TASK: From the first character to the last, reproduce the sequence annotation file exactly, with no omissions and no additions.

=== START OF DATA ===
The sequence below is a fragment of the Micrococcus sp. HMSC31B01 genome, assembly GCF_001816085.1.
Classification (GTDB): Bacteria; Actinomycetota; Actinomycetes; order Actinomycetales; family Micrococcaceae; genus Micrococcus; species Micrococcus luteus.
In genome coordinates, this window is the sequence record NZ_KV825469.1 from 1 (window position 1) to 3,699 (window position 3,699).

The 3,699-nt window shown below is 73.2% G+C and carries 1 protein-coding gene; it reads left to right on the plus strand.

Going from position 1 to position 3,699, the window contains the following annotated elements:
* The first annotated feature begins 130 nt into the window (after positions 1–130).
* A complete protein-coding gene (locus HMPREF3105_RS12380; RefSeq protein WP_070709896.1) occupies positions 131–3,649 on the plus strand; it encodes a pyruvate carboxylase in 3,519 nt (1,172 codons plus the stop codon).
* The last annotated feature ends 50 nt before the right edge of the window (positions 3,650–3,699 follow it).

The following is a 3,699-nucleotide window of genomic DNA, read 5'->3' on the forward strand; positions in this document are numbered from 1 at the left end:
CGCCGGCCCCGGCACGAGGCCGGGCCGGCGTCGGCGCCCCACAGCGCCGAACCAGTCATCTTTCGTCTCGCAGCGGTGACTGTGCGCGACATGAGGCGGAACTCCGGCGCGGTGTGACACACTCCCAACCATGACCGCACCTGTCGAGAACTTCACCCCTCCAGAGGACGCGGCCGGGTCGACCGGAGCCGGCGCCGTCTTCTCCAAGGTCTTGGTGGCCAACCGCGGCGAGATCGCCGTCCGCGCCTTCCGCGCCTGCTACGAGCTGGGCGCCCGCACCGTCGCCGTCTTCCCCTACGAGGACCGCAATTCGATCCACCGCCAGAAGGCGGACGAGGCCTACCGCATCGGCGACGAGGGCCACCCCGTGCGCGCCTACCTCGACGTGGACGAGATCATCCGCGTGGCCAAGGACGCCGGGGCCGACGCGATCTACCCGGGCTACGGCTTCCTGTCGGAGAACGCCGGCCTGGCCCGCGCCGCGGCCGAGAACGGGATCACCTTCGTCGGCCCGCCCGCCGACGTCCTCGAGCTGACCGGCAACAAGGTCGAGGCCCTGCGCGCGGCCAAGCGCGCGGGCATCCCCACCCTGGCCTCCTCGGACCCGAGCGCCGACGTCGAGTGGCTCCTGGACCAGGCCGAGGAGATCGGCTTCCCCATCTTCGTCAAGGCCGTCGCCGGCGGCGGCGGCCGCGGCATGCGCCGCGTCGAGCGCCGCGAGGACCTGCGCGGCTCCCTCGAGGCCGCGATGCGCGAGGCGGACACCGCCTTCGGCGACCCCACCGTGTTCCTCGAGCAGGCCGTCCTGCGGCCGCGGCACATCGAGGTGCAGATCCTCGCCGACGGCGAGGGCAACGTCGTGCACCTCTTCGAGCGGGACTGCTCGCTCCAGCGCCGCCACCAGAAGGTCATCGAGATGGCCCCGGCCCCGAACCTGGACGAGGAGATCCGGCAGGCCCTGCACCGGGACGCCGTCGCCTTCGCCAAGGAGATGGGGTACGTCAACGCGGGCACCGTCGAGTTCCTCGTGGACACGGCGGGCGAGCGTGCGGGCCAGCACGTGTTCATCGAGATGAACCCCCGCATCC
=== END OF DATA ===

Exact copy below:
The sequence below is a fragment of the Micrococcus sp. HMSC31B01 genome, assembly GCF_001816085.1.
Classification (GTDB): Bacteria; Actinomycetota; Actinomycetes; order Actinomycetales; family Micrococcaceae; genus Micrococcus; species Micrococcus luteus.
In genome coordinates, this window is the sequence record NZ_KV825469.1 from 1 (window position 1) to 3,699 (window position 3,699).

The 3,699-nt window shown below is 73.2% G+C and carries 1 protein-coding gene; it reads left to right on the plus strand.

Going from position 1 to position 3,699, the window contains the following annotated elements:
* The first annotated feature begins 130 nt into the window (after positions 1–130).
* A complete protein-coding gene (locus HMPREF3105_RS12380; RefSeq protein WP_070709896.1) occupies positions 131–3,649 on the plus strand; it encodes a pyruvate carboxylase in 3,519 nt (1,172 codons plus the stop codon).
* The last annotated feature ends 50 nt before the right edge of the window (positions 3,650–3,699 follow it).

The following is a 3,699-nucleotide window of genomic DNA, read 5'->3' on the forward strand; positions in this document are numbered from 1 at the left end:
CGCCGGCCCCGGCACGAGGCCGGGCCGGCGTCGGCGCCCCACAGCGCCGAACCAGTCATCTTTCGTCTCGCAGCGGTGACTGTGCGCGACATGAGGCGGAACTCCGGCGCGGTGTGACACACTCCCAACCATGACCGCACCTGTCGAGAACTTCACCCCTCCAGAGGACGCGGCCGGGTCGACCGGAGCCGGCGCCGTCTTCTCCAAGGTCTTGGTGGCCAACCGCGGCGAGATCGCCGTCCGCGCCTTCCGCGCCTGCTACGAGCTGGGCGCCCGCACCGTCGCCGTCTTCCCCTACGAGGACCGCAATTCGATCCACCGCCAGAAGGCGGACGAGGCCTACCGCATCGGCGACGAGGGCCACCCCGTGCGCGCCTACCTCGACGTGGACGAGATCATCCGCGTGGCCAAGGACGCCGGGGCCGACGCGATCTACCCGGGCTACGGCTTCCTGTCGGAGAACGCCGGCCTGGCCCGCGCCGCGGCCGAGAACGGGATCACCTTCGTCGGCCCGCCCGCCGACGTCCTCGAGCTGACCGGCAACAAGGTCGAGGCCCTGCGCGCGGCCAAGCGCGCGGGCATCCCCACCCTGGCCTCCTCGGACCCGAGCGCCGACGTCGAGTGGCTCCTGGACCAGGCCGAGGAGATCGGCTTCCCCATCTTCGTCAAGGCCGTCGCCGGCGGCGGCGGCCGCGGCATGCGCCGCGTCGAGCGCCGCGAGGACCTGCGCGGCTCCCTCGAGGCCGCGATGCGCGAGGCGGACACCGCCTTCGGCGACCCCACCGTGTTCCTCGAGCAGGCCGTCCTGCGGCCGCGGCACATCGAGGTGCAGATCCTCGCCGACGGCGAGGGCAACGTCGTGCACCTCTTCGAGCGGGACTGCTCGCTCCAGCGCCGCCACCAGAAGGTCATCGAGATGGCCCCGGCCCCGAACCTGGACGAGGAGATCCGGCAGGCCCTGCACCGGGACGCCGTCGCCTTCGCCAAGGAGATGGGGTACGTCAACGCGGGCACCGTCGAGTTCCTCGTGGACACGGCGGGCGAGCGTGCGGGCCAGCACGTGTTCATCGAGATGAACCCCCGCATCC